• Potential asset seizure: If the younger person gets into debt difficulties, the elderly person’s money can be seized by lenders to settle the younger person’s debts. The elderly person’s money could also be included in a divorce settlement.
  • Benefits eligibility: If the younger person pays any money into the account themselves, the elderly person’s eligibility for government benefits, including Medicaid, could be affected.
  • Academic financial aid: The elderly person’s money could be taken into account in applications for student financial aid, reducing the amount awarded.
  • Gift taxes: If the elderly person adds their adult child’s name to an existing account with a substantial amount of money in it, the IRS could view that as a gift for tax purposes.
  • Risk to beneficiaries: If the elderly person dies, “survivorship rules” can mean money in the account automatically goes to the younger person. This can enable the funeral and other expenses can be met, but it can also result in beneficiaries of the will not getting their entire inheritance.

Alternatives to Joint Bank Accounts

One alternative to a joint bank account is to add an additional card member or authorized user to a credit card. You and every additional card member would share the same credit card account which can then be used to pay for shared expenses like groceries, streaming service subscriptions, home furnishings, and maybe even gas if you share vehicles – all with the possibility of earning rewards points or cash back for purchases. However, like joint bank accounts, it’s important to note that adding additional card members can have its own risks. For example, the primary account holder is legally responsible for monthly payments, so it’s a good idea to make careful arrangements with whomever you choose to share your account with.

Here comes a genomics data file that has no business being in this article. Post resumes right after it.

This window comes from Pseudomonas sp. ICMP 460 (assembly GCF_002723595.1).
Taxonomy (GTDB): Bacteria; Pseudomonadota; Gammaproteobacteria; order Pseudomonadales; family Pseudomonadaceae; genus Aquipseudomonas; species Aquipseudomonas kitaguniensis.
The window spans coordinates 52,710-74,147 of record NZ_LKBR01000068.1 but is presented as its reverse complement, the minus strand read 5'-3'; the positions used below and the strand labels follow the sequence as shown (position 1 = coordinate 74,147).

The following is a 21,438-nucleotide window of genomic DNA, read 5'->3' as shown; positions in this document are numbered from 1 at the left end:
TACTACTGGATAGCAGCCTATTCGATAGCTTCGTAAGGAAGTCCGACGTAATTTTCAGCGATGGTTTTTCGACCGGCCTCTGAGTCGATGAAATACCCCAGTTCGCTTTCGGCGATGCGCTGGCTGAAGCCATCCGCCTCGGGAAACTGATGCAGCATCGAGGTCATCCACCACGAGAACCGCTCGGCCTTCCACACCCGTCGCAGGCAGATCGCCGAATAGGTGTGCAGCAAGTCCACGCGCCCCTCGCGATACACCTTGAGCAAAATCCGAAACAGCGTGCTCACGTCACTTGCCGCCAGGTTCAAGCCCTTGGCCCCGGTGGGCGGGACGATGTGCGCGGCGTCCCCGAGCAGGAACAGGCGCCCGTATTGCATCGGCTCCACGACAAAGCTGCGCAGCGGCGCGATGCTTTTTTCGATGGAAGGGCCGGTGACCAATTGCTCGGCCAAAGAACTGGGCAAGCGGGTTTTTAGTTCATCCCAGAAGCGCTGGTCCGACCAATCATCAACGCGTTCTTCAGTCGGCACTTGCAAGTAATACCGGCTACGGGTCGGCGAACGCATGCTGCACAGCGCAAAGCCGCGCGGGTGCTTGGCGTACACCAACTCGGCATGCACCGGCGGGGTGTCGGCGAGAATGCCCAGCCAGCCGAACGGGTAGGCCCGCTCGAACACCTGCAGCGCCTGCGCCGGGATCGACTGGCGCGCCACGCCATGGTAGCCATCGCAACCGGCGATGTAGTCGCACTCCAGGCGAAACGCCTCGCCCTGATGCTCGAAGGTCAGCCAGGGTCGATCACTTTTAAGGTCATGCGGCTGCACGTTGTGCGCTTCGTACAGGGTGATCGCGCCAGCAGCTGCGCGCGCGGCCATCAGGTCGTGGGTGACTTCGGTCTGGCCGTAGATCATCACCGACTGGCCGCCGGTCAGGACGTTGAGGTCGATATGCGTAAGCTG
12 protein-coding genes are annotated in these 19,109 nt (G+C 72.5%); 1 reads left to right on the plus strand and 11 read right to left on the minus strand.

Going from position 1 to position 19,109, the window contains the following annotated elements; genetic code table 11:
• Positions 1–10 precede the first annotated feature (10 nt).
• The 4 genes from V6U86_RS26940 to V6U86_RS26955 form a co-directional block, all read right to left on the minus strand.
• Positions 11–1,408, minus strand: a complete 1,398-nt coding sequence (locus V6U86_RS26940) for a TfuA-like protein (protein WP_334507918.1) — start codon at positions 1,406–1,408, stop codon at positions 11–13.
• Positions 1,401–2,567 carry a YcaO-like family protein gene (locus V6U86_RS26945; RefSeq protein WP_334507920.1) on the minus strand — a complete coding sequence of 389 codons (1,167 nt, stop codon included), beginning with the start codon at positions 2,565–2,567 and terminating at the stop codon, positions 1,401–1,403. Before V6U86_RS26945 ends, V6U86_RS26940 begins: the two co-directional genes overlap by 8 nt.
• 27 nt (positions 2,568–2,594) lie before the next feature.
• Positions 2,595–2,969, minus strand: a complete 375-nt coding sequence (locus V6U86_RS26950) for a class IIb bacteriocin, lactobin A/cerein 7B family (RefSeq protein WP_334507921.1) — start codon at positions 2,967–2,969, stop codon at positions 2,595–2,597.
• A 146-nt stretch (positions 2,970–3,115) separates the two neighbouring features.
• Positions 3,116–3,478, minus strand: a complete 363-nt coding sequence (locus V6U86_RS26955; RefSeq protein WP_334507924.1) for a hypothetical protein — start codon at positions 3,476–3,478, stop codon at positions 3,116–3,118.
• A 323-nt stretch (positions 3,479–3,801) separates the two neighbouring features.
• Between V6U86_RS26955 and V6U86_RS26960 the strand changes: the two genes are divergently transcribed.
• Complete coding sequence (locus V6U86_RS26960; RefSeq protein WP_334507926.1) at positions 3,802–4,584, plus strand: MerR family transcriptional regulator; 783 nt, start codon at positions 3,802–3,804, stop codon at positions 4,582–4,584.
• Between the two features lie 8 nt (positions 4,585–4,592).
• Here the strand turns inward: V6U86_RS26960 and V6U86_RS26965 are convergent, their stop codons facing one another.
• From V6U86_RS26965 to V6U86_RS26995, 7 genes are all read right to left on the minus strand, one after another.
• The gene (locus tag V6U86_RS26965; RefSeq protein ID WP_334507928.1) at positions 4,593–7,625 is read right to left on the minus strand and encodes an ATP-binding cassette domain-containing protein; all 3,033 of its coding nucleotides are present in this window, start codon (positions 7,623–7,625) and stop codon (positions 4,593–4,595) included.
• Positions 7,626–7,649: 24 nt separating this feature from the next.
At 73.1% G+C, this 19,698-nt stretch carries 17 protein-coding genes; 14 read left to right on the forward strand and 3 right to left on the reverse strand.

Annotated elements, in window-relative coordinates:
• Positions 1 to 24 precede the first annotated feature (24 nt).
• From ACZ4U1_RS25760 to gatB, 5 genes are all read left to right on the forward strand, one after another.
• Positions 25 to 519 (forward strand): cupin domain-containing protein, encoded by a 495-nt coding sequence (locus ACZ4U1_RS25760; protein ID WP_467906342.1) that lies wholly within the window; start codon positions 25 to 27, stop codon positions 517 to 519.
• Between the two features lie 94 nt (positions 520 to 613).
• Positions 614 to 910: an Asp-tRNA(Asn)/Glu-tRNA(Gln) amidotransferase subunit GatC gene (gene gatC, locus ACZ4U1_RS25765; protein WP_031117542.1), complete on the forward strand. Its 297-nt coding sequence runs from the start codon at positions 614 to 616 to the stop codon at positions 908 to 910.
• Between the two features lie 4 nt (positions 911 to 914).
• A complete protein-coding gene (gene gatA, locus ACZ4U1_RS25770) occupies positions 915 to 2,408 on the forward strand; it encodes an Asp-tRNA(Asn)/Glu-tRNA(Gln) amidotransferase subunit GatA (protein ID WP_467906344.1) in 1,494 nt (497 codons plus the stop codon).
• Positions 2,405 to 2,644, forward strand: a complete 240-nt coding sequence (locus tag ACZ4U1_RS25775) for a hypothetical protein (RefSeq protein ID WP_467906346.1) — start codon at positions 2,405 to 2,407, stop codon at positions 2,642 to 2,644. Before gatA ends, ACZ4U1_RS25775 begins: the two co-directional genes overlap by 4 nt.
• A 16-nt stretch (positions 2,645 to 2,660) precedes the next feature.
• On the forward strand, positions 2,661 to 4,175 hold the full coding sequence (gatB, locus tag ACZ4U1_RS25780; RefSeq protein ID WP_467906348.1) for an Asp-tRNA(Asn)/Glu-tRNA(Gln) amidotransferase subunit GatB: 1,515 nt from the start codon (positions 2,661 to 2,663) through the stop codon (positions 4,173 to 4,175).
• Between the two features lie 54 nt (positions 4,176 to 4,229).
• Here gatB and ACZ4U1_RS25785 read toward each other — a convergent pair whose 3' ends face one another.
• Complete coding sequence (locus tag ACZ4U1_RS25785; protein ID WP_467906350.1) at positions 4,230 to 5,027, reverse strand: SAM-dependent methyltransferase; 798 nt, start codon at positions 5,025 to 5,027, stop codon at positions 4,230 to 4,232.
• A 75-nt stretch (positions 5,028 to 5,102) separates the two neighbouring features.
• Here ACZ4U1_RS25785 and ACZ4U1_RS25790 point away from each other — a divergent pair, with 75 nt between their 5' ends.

But there are other options as well. Particularly for older Americans, it may be worth checking out whether another arrangement would meet your needs better than a joint bank account or additional card member on a credit card. Alternatives include: